Automated competition entry services are places where people can pay a site to enter competitions on their behalf. The sites “find” competitions and then using scripts automatically generate entries for these people. The entrants don’t visit the site, don’t know anything about the prize on offer and just sit waiting to hear of a win. They effect a lot of competitions, yet it’s strange to us that no one is really being that vociferous about them! If a voting competition appears there’s a bit of an outcry about it being unfair, but a normal boring old prize draw – surely that can’t be cheated?
Sites Targeted By Automatic Entries
Well yes it can, and it’s effecting a lot more competitions than people realise. Thankfully some of these sites list the prize draws they’ve entered on their user’s behalf – last month these included Sport.co.uk, iVillage, Pocket Lint, The Telegraph, Tomy, Kikkoman, Hornby, Just Eat, Shudoo, Zavvi, Sendit.com, Herts24, Evens Cycles, La Senza, Cartridge World, Advanced MP3 Players, My Bag, Beds123, Mens Health, Roberts Radio, John Lewis, Elle UK, Lunchbox World, Mobile Choice, Splenda, Boxfresh, Alton Towers, Clash Music, The RAC, TP Toys, ESPN, Air France, Friday Ad, AJ Electronics, The Times, Mydeco, Treatme, The Body Shop, Lynku, Veggie Vision, Bafta, Phones4U, Bells Whisky, The AA and Denby.
What Do Automated Services Mean for Compers?
This means, that as a comper you’re competing against people who haven’t visited the promoters website, who haven’t answered the question and who don’t even know the prize they’re trying to win!
Now some of the above do have terms and conditions in place that say “no bulk entries” or “no third party entries” and we can only hope some are doing things behind the scenes to disqualify automated entry service entries too.
And What About Promoters?
For promoters they’re not getting visitors (just a script), have no one interacting with their website so no chance of cross selling or advertising to them, and they’re getting the email address of someone who doesn’t even know who they are. We know that some siteowners are far from pleased about these services. Last week we had two sites contact us regarding a mass of entries they’d received. Thankfully, especially in the case of one where they thought it was our fault, we advised them on automated entry services and sorted things out. This is the kind of thing PromoVeritas should be pushing out into the greater marketing world, not the age old fact that people enter competitions as a hobby.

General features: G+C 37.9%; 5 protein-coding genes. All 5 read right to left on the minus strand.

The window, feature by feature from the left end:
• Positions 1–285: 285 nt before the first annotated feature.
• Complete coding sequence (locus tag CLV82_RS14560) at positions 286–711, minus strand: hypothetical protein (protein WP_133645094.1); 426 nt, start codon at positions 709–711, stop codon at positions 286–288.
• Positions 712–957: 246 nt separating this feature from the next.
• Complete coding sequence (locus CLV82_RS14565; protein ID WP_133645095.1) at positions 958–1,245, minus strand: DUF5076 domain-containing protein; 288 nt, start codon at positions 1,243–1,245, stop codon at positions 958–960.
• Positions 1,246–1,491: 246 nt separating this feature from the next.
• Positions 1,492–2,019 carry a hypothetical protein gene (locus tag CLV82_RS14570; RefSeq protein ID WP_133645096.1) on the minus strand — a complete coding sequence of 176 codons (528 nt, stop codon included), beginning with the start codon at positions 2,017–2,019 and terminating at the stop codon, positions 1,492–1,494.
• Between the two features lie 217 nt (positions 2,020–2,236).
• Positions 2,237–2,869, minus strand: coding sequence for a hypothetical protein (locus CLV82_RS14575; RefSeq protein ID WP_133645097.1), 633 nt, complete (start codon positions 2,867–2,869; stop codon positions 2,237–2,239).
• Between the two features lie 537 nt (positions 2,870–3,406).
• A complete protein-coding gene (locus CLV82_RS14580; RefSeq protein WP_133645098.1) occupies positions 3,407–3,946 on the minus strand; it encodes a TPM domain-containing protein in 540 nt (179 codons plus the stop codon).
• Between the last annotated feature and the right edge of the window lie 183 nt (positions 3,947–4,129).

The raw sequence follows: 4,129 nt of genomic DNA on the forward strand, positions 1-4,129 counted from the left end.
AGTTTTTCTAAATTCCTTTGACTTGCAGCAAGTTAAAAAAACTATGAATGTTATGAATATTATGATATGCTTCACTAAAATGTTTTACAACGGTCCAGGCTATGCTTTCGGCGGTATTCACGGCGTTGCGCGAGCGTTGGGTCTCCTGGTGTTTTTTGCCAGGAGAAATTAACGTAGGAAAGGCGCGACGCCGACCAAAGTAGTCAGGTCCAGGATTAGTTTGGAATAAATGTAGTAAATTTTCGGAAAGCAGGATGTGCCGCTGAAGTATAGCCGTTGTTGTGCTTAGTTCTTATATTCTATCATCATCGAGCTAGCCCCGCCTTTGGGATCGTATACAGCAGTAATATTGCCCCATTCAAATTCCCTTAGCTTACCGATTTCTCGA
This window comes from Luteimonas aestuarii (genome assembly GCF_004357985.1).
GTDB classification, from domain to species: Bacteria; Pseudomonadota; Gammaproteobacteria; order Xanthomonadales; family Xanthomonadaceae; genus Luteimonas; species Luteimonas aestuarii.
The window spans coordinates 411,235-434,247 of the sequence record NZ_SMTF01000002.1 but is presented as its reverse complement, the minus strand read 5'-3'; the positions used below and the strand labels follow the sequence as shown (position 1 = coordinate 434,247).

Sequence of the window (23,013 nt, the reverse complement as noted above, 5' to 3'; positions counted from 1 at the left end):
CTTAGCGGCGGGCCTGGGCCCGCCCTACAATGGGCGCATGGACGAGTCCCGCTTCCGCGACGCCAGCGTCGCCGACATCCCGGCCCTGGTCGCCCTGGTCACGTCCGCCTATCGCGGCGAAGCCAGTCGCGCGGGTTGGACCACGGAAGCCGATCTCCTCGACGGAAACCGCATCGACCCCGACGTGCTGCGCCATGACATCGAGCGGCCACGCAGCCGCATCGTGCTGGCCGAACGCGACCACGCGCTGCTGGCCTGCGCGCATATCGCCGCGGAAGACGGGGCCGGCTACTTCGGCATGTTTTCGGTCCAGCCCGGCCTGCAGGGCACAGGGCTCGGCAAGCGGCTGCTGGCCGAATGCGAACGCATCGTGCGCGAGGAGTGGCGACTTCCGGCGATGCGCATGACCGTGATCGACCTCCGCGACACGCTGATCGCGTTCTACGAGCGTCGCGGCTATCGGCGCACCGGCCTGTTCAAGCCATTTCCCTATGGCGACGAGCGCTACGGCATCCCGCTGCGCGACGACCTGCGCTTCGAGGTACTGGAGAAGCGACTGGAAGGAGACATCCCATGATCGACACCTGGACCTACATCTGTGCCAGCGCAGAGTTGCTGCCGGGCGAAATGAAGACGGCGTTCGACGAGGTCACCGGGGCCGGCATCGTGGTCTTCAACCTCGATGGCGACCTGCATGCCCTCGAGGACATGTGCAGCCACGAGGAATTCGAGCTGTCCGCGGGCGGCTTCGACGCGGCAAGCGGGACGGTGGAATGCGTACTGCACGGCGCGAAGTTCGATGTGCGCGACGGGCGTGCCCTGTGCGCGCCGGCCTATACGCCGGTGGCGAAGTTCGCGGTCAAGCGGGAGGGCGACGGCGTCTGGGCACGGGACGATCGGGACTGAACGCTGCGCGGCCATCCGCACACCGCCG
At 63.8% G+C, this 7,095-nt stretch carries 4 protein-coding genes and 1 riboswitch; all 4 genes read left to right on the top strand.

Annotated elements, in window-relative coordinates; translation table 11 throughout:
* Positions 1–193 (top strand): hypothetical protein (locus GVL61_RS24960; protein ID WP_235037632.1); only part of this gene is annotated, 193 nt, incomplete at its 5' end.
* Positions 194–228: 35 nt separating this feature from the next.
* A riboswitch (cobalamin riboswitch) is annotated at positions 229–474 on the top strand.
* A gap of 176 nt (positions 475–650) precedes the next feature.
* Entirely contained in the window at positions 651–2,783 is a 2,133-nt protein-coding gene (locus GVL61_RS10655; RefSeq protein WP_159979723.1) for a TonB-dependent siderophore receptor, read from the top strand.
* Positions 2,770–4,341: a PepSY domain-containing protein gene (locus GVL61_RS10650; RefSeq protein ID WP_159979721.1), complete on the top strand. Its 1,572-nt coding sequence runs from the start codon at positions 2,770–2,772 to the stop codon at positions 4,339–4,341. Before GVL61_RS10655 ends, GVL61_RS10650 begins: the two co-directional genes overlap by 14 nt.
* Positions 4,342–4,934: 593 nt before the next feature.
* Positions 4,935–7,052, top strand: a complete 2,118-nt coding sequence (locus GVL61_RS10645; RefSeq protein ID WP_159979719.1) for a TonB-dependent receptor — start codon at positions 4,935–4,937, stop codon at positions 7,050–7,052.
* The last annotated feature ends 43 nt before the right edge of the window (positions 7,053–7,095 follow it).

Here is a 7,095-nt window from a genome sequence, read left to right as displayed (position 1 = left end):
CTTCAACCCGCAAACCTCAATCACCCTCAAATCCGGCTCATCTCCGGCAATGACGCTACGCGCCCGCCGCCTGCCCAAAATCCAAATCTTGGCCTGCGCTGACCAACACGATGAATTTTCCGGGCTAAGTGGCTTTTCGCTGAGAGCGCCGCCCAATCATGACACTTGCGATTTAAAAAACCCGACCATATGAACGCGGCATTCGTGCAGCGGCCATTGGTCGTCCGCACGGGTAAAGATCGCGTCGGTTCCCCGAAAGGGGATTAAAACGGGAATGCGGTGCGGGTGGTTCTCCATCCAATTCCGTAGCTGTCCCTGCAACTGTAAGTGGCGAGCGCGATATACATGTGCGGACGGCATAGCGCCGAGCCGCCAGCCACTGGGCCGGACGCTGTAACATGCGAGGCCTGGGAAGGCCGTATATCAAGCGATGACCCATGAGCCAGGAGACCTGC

So What Can Compers Do About It?
Well you could just say nothing and hope the many brands mentioned above are taking action OR you could perhaps contact them and ask them? Let them know your concerns (if you’re concerned) – point them to this blog if need be. Let them know that you think people should have to visit their websites to enter their competitions and win their prizes. It’s all well and good wanting to ban voting competitions on Facebook, but automated entry services effect a far more compers and a lot more promotions. Why compers are all quiet about it we don’t know?
So What Can Promoters Do About It?
Monitor your competitions and look for strange activity. Monitor IP addresses and mess about with your questions (randomise them for each user is a really good method). Force people to register with you before they can enter or even run your competition on Facebook. CAPTCHA is also useful to block some automated entry services. Above all make your rules clear that you don’t want automated or bulk entries and that you will disqualify people. And then stand by them! If your site does appear on the automated competition entry service lists AND you disqualify entries please do get in touch. We’re also interested if site’s have information on IP addresses of the automated entries they receive.
We’ll continue to tell promoters about automated entry services and encourage them to act against them. It’d be great to see compers having the same passion for this issue as they do for voting competition problems.